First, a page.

The Mayor in New York City along with the Department of Buildings Commissioner recently said that they have initiated more stringent regulations to prevent construction accidents. Officials immediately began working on creating stricter rules after the recent crane accident that led to the death of a pedestrian.
Mayor Bill de Blasio hopes that the new rules will help to reverse a troubling trend in construction accidents in New York. Apparently, despite the ever evolving safety technology, workplace safety has actually been on the decline in the last decade, meaning more work accidents.
The past two years in particular saw a huge increase in the number of construction accidents, which came to a head when a crane fell over in the TriBeCa area, crushing cars, destroying property, and killing a Wall Street employee.
Fines for Work Safety Violations
The new rules include a hefty increase in fines for violations, which should help deter construction companies from committing violations if they can help it. Many of the penalties that already existed have been increased as much as four times what they were before the accident.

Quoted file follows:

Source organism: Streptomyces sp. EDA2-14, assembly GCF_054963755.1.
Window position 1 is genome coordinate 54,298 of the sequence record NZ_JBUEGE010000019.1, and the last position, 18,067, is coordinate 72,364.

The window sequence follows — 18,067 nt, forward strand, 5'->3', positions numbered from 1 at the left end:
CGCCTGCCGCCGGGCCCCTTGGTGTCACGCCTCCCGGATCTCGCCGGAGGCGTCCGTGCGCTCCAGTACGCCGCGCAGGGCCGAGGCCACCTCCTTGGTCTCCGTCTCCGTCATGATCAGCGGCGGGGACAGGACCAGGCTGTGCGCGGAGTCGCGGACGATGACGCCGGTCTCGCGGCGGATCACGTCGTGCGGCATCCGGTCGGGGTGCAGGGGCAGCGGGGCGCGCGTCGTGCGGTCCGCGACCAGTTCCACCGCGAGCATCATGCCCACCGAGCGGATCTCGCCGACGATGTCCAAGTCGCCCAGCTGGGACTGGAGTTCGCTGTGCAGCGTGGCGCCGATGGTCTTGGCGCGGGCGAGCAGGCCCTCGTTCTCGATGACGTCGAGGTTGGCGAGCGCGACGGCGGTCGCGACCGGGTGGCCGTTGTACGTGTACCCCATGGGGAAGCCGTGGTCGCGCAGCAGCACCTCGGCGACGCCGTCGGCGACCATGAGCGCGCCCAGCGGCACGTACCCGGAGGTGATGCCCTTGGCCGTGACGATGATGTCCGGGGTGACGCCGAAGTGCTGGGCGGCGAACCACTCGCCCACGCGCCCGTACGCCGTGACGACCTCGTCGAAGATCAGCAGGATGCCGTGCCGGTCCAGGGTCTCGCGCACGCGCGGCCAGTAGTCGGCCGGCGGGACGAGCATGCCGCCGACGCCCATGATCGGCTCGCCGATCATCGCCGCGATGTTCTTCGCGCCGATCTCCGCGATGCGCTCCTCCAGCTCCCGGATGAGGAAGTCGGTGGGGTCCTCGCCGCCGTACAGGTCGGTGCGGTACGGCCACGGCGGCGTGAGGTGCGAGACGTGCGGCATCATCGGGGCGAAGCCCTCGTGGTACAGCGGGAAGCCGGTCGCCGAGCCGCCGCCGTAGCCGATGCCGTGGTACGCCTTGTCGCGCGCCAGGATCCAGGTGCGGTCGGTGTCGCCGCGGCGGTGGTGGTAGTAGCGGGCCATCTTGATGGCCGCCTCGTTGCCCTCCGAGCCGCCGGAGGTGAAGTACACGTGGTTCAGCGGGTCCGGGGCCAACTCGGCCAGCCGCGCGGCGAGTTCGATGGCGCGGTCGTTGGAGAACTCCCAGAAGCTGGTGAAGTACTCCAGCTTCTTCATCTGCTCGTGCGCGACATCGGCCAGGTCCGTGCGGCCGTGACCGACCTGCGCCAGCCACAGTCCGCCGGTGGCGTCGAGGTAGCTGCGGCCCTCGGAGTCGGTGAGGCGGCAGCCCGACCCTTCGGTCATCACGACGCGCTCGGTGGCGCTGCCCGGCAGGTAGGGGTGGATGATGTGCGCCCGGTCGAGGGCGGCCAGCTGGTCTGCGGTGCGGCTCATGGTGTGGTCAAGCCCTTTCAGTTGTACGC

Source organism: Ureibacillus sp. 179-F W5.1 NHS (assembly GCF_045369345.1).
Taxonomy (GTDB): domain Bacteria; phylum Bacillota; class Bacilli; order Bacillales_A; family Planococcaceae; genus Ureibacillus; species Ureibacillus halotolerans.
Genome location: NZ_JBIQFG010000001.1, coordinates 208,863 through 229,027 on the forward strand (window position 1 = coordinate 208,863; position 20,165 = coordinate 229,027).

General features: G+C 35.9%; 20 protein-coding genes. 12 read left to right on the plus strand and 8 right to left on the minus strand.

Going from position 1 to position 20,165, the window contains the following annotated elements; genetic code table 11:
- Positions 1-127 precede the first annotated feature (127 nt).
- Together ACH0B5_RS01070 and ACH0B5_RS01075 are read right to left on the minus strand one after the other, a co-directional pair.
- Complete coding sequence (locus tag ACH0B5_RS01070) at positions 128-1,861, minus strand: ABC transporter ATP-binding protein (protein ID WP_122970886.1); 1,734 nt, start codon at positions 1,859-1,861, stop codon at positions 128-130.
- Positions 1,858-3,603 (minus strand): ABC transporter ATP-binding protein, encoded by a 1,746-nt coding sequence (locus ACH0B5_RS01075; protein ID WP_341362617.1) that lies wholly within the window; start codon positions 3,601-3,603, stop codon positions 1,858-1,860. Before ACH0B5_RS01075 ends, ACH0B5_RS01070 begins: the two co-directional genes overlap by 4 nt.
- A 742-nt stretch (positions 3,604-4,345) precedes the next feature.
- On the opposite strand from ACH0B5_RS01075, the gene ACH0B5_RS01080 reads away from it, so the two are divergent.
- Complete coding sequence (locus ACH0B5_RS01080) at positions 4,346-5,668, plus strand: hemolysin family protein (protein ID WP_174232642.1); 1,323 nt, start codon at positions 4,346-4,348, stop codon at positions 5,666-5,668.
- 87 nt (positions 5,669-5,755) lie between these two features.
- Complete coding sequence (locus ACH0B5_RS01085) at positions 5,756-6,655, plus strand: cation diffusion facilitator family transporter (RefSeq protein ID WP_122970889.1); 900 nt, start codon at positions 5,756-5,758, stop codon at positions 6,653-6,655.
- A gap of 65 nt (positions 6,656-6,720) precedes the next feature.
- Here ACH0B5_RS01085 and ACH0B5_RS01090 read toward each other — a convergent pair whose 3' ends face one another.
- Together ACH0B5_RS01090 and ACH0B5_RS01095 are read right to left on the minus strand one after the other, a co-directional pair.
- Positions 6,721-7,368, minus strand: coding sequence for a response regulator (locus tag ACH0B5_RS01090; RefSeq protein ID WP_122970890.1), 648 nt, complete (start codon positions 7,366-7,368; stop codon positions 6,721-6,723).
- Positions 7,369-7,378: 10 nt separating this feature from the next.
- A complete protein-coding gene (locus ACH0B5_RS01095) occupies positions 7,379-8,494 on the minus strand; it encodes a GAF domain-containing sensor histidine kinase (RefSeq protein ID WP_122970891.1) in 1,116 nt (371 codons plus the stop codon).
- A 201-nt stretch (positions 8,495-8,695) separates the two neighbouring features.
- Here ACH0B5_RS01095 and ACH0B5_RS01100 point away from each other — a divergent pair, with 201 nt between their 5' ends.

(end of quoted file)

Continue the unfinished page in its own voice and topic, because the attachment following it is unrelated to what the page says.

Serious safety violations will now incur as much as a $10,000 fine, more than quadruple the $2,400 it once was. In addition, projects that are 10 stories or smaller (which accounted for more than 70 percent of construction accidents last year) will have to have a construction supervisor present for any major work. Failure to do so will now result in a $25,000 fine, a 500 percent increase.
In addition to the increased fines, the city will reportedly be investing in a new agency that will be entirely dedicated to inspecting current construction jobs and enforcing these rules. With a committed agency for keeping these construction companies in line, we can only hope that tragic accidents like the recent crane collapse can be averted.
The construction accident attorneys at Targan & ender PC are dedicated to offering legal representation to those hurt in workplace accidents throughout New Jersey, including Atlantic City, Cape May, and Egg Harbor.